How to Speak Dog



I find that knowing what to look for in a dogs body language can be an excellent tool in knowing how they are feeling at the time. Certain signals that canines give us can let us know, for example, how to approach a strange dog or how to tell if your own dog isn’t feeling well. Here are some examples of different body languages and what they can mean for a dog:

Yawning- Yes it can mean your dog is tired, but it’s also a common sign of stress. Has a family member ever told you to take deep breaths when you are anxious? Deep breathing sends large amount of oxygen into our brains leaving us feeling calm. Humans and dogs both use a big yawn as a great subconscious technique to “pump ourselves up” when our body feels we need it.

If a dog is new on it’s first day of daycare, we would often see a lot of yawning as he made his way around meeting fellow canines. I once saw a pup at the “Super Dogs” show at the Calgary Stampede yawn right before his first big performance.

Yawning isn’t a bad thing. Just make sure your dog looks safe and comfortable if he’s doing it or make sure there’s a soft bed nearby!

 

Wrinkling of nose/showing teeth- This sign is often times the most overlooked by people even though it can be the most serious. A wrinkling of the nose and baring of the teeth sometimes combined with a low growl is definitely a warning to stay away. Dogs with food aggression will do this when people come to close to them while they are eating. A lot of times people can find this behavior funny but if left unresolved it can lead to problems with aggression.

 

Blinking- Dogs are known to be sweet and gentle creatures. They are very good at avoiding conflict and other intense situations with each other. They seem to use many forms of avoidance or submission (depending on the dog) before they escalate anything. Blinking is one of those signs. Slow blinking and a general lack of eye contact with another dog can show they mean that dog no harm or even complete submission. Nose licking can also be seen as a sign of submission.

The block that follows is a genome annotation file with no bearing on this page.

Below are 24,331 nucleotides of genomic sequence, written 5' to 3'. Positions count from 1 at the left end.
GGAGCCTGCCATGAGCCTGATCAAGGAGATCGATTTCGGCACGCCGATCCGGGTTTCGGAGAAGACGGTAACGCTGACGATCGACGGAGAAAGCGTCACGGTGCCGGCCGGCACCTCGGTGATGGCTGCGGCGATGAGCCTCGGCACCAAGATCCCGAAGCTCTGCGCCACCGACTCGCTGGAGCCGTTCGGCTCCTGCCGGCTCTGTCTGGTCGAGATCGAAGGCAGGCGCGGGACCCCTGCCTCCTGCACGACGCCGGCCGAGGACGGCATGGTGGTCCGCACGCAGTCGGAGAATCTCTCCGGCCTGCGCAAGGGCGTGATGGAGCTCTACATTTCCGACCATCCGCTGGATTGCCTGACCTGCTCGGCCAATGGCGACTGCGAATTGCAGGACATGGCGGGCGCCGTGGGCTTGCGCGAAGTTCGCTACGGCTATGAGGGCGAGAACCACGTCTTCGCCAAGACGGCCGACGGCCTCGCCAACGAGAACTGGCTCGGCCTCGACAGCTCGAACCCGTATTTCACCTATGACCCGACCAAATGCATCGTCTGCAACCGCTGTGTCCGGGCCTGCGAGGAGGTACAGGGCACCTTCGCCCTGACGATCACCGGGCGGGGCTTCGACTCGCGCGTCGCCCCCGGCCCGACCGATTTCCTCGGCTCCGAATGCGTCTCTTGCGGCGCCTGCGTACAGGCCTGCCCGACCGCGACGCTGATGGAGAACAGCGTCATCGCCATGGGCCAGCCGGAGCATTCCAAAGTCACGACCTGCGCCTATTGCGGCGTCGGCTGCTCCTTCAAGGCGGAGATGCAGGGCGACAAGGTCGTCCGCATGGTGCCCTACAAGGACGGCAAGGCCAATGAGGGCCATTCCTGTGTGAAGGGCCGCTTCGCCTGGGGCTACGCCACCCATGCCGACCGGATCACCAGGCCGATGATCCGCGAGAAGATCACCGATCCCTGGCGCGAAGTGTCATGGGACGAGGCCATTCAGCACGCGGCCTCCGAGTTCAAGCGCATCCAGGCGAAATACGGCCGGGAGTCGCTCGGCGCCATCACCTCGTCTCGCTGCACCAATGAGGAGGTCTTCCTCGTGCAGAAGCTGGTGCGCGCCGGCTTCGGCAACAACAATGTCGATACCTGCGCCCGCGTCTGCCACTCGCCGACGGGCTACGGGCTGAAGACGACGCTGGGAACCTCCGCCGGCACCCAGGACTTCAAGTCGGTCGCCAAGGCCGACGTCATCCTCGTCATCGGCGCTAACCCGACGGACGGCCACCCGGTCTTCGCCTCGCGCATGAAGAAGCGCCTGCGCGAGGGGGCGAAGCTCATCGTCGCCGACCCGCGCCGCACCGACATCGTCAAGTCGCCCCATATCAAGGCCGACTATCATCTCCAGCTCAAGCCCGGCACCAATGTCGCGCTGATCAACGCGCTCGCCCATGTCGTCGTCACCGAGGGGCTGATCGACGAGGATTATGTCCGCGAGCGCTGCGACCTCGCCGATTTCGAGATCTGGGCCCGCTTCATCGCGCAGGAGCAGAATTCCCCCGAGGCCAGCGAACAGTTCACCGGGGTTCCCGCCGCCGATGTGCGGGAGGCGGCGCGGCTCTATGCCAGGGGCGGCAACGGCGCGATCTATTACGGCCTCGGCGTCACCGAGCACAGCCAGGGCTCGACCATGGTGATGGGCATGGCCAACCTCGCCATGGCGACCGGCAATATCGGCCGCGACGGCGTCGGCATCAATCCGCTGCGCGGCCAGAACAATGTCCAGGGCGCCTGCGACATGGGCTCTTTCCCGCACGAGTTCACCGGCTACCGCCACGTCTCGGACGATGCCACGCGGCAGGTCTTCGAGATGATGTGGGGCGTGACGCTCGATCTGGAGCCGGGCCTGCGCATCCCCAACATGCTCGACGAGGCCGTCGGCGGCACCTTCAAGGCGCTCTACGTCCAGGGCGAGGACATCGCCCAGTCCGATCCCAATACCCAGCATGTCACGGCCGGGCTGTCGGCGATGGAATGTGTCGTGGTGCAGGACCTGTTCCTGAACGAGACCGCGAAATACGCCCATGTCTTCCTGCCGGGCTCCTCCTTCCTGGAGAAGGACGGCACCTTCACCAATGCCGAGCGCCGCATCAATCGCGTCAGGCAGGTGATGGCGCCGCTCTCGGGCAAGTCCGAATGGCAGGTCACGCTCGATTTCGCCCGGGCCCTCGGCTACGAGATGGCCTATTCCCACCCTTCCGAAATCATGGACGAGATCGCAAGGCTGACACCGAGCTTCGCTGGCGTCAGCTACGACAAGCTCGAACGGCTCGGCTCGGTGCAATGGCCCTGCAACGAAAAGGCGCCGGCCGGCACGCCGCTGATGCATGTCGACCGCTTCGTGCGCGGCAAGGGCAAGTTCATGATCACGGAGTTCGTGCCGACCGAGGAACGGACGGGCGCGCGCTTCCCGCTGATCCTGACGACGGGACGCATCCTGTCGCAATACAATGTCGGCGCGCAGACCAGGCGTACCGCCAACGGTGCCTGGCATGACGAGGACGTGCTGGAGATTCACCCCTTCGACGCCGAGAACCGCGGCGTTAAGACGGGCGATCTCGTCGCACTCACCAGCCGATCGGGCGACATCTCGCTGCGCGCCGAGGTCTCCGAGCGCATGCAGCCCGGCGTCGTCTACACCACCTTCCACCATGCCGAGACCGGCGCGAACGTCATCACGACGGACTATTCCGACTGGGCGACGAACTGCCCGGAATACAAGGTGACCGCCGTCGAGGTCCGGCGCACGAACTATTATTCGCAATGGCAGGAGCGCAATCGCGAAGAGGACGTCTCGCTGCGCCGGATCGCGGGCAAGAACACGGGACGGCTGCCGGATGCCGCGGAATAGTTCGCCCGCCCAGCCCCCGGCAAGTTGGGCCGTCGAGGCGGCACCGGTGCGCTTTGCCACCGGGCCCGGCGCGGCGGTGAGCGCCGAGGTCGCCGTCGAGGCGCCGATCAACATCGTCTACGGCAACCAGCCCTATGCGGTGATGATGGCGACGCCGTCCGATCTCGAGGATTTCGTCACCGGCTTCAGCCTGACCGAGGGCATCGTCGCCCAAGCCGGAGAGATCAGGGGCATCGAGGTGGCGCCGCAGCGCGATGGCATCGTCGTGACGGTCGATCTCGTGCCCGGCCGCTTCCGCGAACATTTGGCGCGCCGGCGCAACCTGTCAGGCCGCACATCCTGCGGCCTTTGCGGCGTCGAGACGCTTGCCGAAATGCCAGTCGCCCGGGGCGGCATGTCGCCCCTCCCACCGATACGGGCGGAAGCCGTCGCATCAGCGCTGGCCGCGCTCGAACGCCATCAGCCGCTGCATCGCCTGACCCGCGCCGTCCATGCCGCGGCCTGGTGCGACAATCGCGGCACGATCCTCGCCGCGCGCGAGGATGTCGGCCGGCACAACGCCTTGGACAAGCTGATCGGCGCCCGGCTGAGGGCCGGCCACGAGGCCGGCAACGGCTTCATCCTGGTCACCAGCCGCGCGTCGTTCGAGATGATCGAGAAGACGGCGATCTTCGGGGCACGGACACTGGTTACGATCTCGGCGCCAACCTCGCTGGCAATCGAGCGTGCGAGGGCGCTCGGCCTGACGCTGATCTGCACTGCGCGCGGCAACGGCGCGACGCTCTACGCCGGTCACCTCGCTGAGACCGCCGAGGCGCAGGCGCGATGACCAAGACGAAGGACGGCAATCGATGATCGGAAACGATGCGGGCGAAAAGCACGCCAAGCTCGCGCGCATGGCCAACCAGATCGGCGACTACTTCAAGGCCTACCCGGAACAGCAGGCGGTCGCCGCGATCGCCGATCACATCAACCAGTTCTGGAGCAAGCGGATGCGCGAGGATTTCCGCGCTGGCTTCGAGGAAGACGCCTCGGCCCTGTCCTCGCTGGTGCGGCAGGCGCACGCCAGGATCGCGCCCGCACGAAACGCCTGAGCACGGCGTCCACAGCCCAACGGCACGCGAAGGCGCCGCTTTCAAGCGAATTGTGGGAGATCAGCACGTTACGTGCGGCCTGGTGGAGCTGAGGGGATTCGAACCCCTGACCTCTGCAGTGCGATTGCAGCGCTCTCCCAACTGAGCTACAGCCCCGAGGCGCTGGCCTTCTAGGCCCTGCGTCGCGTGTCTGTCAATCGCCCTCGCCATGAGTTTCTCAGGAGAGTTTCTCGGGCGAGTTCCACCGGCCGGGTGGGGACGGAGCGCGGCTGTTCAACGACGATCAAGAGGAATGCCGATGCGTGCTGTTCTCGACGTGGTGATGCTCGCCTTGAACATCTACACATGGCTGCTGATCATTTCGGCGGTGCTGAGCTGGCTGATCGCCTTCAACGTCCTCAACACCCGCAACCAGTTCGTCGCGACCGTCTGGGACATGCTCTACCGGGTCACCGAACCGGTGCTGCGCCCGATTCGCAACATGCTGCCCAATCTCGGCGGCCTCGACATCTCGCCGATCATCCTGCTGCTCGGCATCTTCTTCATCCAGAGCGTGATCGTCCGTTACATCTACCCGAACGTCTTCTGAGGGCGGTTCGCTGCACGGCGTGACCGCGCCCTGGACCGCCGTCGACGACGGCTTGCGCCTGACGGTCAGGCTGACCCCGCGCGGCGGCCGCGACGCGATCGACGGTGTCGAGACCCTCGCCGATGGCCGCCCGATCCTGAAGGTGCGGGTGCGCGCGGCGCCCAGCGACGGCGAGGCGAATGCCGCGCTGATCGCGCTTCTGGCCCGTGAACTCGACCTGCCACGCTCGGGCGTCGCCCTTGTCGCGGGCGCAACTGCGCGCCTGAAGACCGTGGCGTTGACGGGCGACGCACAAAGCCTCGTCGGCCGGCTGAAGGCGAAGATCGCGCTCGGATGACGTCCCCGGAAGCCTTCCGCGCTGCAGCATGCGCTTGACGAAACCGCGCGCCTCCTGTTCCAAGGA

Shake off- You will usually see this right after a dog fight or other stressful event. When a dog shakes their body, it means they are calming themselves down similar to the yawning mentioned earlier. This is always a good sign to see. Have you ever had a confrontation with someone that didn’t go so well and your friend tells you, “Just shake it off”. That’s exactly what your pooch is doing!

 

If you have questions about different dog behaviors or other body language signs there are many dog behavior books at your local library you can check out! Also be sure to comment below if you have any questions for me!

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